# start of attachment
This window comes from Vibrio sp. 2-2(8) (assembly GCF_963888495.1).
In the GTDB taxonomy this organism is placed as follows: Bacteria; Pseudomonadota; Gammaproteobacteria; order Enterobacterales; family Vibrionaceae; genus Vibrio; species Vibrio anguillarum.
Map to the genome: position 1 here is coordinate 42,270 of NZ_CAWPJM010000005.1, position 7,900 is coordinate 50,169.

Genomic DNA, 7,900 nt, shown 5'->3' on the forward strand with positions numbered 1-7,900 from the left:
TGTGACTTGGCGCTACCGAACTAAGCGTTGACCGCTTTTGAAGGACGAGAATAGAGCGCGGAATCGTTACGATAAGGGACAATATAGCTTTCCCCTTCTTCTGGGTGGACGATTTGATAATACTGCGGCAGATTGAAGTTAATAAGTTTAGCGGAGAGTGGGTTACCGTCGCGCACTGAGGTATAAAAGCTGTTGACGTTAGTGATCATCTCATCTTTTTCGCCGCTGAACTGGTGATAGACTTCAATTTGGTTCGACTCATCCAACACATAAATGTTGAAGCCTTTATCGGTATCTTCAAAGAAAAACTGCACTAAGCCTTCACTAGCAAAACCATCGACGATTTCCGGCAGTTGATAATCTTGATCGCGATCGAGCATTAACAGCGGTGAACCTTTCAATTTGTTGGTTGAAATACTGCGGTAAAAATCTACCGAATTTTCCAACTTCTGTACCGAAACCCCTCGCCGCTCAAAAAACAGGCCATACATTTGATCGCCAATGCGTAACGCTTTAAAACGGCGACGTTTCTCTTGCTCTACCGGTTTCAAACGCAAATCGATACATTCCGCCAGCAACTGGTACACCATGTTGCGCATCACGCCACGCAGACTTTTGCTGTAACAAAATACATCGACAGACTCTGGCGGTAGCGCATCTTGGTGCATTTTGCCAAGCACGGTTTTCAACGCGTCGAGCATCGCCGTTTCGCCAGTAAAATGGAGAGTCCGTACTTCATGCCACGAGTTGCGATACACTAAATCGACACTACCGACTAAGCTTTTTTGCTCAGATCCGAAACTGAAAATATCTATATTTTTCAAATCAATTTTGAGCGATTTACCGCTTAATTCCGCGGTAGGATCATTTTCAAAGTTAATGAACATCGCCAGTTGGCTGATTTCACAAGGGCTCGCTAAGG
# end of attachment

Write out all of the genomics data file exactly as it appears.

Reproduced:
This window comes from Vibrio sp. 2-2(8) (assembly GCF_963888495.1).
In the GTDB taxonomy this organism is placed as follows: Bacteria; Pseudomonadota; Gammaproteobacteria; order Enterobacterales; family Vibrionaceae; genus Vibrio; species Vibrio anguillarum.
Map to the genome: position 1 here is coordinate 42,270 of NZ_CAWPJM010000005.1, position 7,900 is coordinate 50,169.

Genomic DNA, 7,900 nt, shown 5'->3' on the forward strand with positions numbered 1-7,900 from the left:
TGTGACTTGGCGCTACCGAACTAAGCGTTGACCGCTTTTGAAGGACGAGAATAGAGCGCGGAATCGTTACGATAAGGGACAATATAGCTTTCCCCTTCTTCTGGGTGGACGATTTGATAATACTGCGGCAGATTGAAGTTAATAAGTTTAGCGGAGAGTGGGTTACCGTCGCGCACTGAGGTATAAAAGCTGTTGACGTTAGTGATCATCTCATCTTTTTCGCCGCTGAACTGGTGATAGACTTCAATTTGGTTCGACTCATCCAACACATAAATGTTGAAGCCTTTATCGGTATCTTCAAAGAAAAACTGCACTAAGCCTTCACTAGCAAAACCATCGACGATTTCCGGCAGTTGATAATCTTGATCGCGATCGAGCATTAACAGCGGTGAACCTTTCAATTTGTTGGTTGAAATACTGCGGTAAAAATCTACCGAATTTTCCAACTTCTGTACCGAAACCCCTCGCCGCTCAAAAAACAGGCCATACATTTGATCGCCAATGCGTAACGCTTTAAAACGGCGACGTTTCTCTTGCTCTACCGGTTTCAAACGCAAATCGATACATTCCGCCAGCAACTGGTACACCATGTTGCGCATCACGCCACGCAGACTTTTGCTGTAACAAAATACATCGACAGACTCTGGCGGTAGCGCATCTTGGTGCATTTTGCCAAGCACGGTTTTCAACGCGTCGAGCATCGCCGTTTCGCCAGTAAAATGGAGAGTCCGTACTTCATGCCACGAGTTGCGATACACTAAATCGACACTACCGACTAAGCTTTTTTGCTCAGATCCGAAACTGAAAATATCTATATTTTTCAAATCAATTTTGAGCGATTTACCGCTTAATTCCGCGGTAGGATCATTTTCAAAGTTAATGAACATCGCCAGTTGGCTGATTTCACAAGGGCTCGCTAAGG